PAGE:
According to Gearbox, levelling up your character isn't just a case of statistical advancement, there's actually different outcomes to some of your choices. We only tried a handful of characters, and thus it's hard to say how many of the new skills add tactic-changing new features, and how many of them are merely buffs to existing abilities. What we can say with certainty is that during every match, every player is going to have some decisions to make, decisions which might well affect the outcome of the game.

The importance of levelling up is lessened in PvE, but in PvP it's going to make a difference, and a fully levelled team is going to be more powerful than a team that isn't keeping on top of their abilities. It's a concern then, what will happen when players inevitably drop out of matches; Gearbox are being generous in allowing players who lost connection the chance to get back in the same match, but it still doesn't explain how they'll handle matches where someone quits on purpose and it's four against five (we suggested that teams with more players should level more slowly). It was actually during PvP that we had the most fun - although that's probably more down to personal preference rather than one part of the game being better than the other - and we were able to sample two of the three game modes detailed by Gearbox.

Capture does exactly what the name implies. There's three capture points that both teams must compete over, and there's extra points to be earned by sending your opposite numbers to the respawn screen. The Battleborn levelling system underpins the action, and it's this and the range of heroes that differentiates the mode from similar offerings in other shooters. That said, it did feel like a mode best suited to offensive play, and we had much success playing against a team trying to defend instead of staying on the move.

Meltdown is a very different kettle of fish, and is more inline with the MOBA design that runs through the rest of the game. The map we played was long, and featured what can only be described as lanes. Players need to escort creeps/minions to gateways, defending their own while taking out those on the opposite team. There's two gates for each team, one closer to home, and the other parallel to your opponent's first gate, in their half of the map. There's turrets that can be dropped and upgraded; these sit in the lanes and destroy minions as they pass. Like Capture there are also shards dotted around the map.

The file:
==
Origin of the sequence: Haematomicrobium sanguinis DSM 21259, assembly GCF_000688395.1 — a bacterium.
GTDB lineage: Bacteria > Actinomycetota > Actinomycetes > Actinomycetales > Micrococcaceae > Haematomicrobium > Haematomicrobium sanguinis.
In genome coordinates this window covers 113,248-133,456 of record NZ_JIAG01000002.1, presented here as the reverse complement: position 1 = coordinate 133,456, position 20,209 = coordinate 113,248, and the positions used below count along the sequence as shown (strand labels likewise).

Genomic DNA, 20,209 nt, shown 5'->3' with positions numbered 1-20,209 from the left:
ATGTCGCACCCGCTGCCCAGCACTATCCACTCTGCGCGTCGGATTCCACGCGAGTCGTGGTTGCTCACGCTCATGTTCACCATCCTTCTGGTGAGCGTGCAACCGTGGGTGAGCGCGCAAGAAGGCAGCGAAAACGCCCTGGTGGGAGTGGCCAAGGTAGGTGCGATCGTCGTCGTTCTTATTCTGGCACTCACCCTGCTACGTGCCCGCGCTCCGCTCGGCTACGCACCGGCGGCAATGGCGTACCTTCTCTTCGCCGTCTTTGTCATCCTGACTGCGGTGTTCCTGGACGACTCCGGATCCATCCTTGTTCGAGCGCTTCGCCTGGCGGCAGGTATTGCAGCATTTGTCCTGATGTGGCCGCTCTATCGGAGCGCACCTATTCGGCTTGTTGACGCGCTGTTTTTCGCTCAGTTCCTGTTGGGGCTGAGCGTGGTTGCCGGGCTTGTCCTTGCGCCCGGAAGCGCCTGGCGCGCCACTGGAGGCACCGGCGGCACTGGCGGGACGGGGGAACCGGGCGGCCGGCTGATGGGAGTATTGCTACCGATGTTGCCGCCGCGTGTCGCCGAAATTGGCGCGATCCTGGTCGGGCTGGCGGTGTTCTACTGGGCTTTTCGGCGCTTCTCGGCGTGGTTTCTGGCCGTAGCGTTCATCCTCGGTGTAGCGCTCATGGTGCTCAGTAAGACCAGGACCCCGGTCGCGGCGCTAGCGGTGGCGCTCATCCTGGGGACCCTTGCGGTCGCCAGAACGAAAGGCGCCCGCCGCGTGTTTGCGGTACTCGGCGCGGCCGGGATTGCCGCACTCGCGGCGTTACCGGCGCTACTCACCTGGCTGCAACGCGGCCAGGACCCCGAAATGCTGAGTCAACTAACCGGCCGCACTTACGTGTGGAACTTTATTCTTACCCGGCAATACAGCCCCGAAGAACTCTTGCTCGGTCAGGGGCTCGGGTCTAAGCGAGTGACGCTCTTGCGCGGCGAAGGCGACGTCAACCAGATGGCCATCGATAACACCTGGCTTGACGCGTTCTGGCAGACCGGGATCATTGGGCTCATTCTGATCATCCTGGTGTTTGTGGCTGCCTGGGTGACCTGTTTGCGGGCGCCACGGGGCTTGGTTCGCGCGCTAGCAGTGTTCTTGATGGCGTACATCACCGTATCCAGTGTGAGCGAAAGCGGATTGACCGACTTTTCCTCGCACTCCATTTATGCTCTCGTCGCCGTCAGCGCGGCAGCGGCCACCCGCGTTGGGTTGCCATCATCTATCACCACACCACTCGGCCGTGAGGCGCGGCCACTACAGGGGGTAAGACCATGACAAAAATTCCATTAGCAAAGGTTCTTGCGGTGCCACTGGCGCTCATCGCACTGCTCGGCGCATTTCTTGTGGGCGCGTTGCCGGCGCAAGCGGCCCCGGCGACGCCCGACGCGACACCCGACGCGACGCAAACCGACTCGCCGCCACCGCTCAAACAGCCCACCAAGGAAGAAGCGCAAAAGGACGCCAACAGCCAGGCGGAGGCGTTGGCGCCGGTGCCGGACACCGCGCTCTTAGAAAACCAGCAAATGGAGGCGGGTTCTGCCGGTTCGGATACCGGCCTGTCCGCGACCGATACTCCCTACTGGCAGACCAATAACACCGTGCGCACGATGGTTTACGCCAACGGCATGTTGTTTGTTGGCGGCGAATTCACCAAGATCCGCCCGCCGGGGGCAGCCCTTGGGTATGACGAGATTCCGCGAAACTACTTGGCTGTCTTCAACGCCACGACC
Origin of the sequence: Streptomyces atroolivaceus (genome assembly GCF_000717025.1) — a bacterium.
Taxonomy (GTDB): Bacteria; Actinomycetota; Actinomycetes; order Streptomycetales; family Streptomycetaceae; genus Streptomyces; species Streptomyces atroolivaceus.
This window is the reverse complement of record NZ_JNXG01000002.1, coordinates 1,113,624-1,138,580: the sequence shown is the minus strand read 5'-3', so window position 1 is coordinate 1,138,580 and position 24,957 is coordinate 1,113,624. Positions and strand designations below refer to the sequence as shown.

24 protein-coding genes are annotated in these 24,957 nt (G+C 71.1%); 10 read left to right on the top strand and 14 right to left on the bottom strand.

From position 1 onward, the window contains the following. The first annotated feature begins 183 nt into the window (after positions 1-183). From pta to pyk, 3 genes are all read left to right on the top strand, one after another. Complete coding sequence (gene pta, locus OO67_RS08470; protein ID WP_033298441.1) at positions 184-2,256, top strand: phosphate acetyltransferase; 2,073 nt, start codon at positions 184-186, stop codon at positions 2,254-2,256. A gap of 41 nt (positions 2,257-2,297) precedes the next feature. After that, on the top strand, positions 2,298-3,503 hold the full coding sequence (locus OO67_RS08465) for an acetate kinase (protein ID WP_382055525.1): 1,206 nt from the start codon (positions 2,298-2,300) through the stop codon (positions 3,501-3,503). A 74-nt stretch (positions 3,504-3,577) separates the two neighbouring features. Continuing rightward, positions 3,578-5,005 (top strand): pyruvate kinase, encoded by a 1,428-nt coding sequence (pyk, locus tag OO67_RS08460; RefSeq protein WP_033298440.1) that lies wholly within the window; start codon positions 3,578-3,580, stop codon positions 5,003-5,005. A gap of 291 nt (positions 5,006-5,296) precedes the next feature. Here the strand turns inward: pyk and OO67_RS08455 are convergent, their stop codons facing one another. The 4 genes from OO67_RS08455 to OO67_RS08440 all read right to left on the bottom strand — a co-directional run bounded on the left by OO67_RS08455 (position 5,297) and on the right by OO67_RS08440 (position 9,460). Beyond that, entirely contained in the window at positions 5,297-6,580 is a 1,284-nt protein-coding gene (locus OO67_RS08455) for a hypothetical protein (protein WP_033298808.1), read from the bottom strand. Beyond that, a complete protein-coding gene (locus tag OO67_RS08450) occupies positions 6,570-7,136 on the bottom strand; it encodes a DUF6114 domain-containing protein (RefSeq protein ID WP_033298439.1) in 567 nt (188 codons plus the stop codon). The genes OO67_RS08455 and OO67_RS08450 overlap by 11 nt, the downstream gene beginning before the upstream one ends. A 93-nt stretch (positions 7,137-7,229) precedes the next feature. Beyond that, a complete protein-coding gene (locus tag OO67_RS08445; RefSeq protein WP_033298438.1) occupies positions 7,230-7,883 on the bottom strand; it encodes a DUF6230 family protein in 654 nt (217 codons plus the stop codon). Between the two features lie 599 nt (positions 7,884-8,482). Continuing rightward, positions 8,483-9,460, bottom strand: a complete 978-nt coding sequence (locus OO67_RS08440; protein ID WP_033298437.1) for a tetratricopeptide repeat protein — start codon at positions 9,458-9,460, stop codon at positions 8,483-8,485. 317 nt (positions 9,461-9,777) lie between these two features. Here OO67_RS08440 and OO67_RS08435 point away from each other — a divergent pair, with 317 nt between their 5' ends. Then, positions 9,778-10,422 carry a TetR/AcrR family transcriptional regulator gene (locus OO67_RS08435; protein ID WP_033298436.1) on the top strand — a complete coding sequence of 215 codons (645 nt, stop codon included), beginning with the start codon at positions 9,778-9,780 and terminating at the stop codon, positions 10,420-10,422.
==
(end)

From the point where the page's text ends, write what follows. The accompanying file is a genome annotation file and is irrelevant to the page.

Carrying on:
Shards are interesting. You collect them as you play and when you've got enough you can use them to unlock items that you've previously selected and taken into battle with you. You can earn "gear packs" that contain items that each offer various buffs and perks. You can create loadouts to take into specific types of encounters, so defensively or offensively themed collections. Each item in your loadout can only be unlocked with a certain number of shards, so once you've grabbed enough during a match you might be able to deploy a particularly powerful shield or weapon buff, or you could opt for three less potent perks but activate them all quite early on in proceedings.